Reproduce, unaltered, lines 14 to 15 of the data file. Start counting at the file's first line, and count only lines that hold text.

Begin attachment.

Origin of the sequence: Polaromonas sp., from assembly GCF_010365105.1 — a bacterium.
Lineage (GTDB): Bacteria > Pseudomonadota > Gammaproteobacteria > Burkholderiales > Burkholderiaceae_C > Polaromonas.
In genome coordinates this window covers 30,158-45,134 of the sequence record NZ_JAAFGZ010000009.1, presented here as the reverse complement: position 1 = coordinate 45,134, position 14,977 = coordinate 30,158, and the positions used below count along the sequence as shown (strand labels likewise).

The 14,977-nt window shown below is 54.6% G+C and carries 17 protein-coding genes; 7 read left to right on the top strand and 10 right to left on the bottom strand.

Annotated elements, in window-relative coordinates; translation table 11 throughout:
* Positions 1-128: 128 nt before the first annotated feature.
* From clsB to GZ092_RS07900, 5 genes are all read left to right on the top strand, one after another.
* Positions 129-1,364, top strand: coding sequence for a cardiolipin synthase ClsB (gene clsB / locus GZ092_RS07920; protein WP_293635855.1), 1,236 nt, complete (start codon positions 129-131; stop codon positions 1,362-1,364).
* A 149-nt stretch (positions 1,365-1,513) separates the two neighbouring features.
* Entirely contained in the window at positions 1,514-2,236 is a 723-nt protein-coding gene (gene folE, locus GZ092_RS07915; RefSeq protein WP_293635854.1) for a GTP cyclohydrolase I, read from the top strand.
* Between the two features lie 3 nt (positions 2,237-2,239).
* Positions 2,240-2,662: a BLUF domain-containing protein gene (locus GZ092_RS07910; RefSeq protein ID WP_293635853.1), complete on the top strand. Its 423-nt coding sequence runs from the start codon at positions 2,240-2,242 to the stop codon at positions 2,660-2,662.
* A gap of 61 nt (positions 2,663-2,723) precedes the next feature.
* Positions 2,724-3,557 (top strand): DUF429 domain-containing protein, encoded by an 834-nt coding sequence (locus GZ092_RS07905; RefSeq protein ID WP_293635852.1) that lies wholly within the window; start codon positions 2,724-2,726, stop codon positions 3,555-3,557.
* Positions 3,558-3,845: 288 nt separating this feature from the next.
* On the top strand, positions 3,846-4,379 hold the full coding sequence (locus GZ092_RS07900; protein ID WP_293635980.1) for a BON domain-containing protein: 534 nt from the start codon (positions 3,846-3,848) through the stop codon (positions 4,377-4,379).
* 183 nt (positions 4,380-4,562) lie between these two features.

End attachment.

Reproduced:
* Positions 2,724-3,557 (top strand): DUF429 domain-containing protein, encoded by an 834-nt coding sequence (locus GZ092_RS07905; RefSeq protein ID WP_293635852.1) that lies wholly within the window; start codon positions 2,724-2,726, stop codon positions 3,555-3,557.
* Positions 3,558-3,845: 288 nt separating this feature from the next.